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Corn rootworm is one tough bugger

Gene Johnston 04/05/2012 @ 1:32pm On the scene at the 2012 Cattle Convention, Nashville

Nature always wins. Want proof? Consider the corn rootworm.

“This bug eventually has found a way to resist nearly every control technique we throw at it,” says Bruce Hibbard, a USDA-ARS research entomologist based at the University of Missouri.

This pest doesn't give up easily. The latest weapon, Bt technology, promises to deliver a knockout punch bred inside the plant itself. It's showing vulnerability, however. Corn in some Corn Belt fields is succumbing to yield-robbing root damage, even when a Bt hybrid is planted. Bt will play a strong role in rootworm control for years to come, says Hibbard. Still, if we want to maximize its long-haul effectiveness, we may need to revert to previous technology in multiple-mode warfare.

Here's his checklist of rootworm control technologies – some from the past – that can help you reduce the overall levels of infestation.

1. Rotate your crops

For the first 50-plus years of the last century, this was the only rootworm defense. “It breaks the cycle of the pest,” Hibbard explains. Rootworm pupates into the adult stage late in the growing season. Females then lay eggs that overwinter and hatch again the next spring. Corn-on-corn really plays into their game plan. If no corn roots exist in the field due to planting soybeans or another crop, the larvae starve and the population is greatly reduced.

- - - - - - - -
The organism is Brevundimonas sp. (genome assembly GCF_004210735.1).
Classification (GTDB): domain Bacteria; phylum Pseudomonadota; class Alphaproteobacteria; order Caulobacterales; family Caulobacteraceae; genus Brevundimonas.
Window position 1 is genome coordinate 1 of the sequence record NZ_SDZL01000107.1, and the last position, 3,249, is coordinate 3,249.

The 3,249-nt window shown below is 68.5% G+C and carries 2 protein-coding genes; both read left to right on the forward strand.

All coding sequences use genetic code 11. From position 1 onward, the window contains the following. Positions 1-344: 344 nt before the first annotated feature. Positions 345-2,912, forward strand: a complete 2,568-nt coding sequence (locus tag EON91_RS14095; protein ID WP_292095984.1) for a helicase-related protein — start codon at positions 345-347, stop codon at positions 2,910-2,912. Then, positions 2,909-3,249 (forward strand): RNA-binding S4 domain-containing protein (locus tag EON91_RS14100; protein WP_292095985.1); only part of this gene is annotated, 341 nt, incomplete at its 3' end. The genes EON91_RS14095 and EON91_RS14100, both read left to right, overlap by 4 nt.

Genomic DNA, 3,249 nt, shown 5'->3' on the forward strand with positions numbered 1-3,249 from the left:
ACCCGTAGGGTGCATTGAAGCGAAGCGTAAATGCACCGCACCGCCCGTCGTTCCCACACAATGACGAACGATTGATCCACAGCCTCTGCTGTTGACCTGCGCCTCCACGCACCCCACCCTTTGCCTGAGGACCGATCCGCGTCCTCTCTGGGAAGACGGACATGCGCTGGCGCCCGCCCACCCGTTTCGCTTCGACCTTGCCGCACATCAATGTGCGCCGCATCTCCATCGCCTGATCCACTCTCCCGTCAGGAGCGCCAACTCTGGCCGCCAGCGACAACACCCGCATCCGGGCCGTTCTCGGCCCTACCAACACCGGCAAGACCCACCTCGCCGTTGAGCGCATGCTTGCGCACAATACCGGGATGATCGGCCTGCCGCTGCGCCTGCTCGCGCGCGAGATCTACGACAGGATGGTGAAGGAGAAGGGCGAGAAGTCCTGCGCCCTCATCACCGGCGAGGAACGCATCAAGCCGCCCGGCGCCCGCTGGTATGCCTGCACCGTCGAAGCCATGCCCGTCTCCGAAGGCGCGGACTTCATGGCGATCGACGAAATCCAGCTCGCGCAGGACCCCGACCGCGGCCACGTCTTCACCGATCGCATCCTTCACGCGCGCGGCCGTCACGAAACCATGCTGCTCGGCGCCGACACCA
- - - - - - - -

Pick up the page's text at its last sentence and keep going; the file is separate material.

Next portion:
In many places, rootworm has found a way to get around crop rotation – but not completely. Usually, rotation helps to reduce root feeding. If it is possible to rotate crops, you may have to do that to help maintain high corn yields, Hibbard says.

2. Use granular soil insecticides

This second-generation control technology started back in the 1940s and 1950s. Initially, farmers broadcast chlorinated insecticides on as a seed treatment. Resistance developed relatively quickly. Organophosphates and carbamates were then developed, but they didn't offer an easy system to manage. They also were relatively expensive, so farmers banded them in the row furrow with the planter.

This technology and the chemicals are as effective as ever, says Hibbard. Rootworm has shown little or no resistance to the carbamate class of chemicals in 40 years of use. Banding provides a natural refuge where rootworm can survive between rows outside the insecticidal bands.

“The fact that resistance has not developed to this management tactic documents that refuges work for delaying resistance,” he says. “There are places where you can use it to advantage now.”

3. Use different modes of action

This tactic is similar to rotating weed chemicals to prevent resistance development. With Bt corn, there are now second- and soon-to-be third-generation Bt modes of action that work in different ways than the original Bt. Thus, rootworm that resists one Bt mode is susceptible to another.

If you are rotating crops and soil insecticides where possible, Hibbard advises also rotating the type of Bt corn that comes in your seed package. The goal is to keep rootworm one step behind you in its fight for survival.

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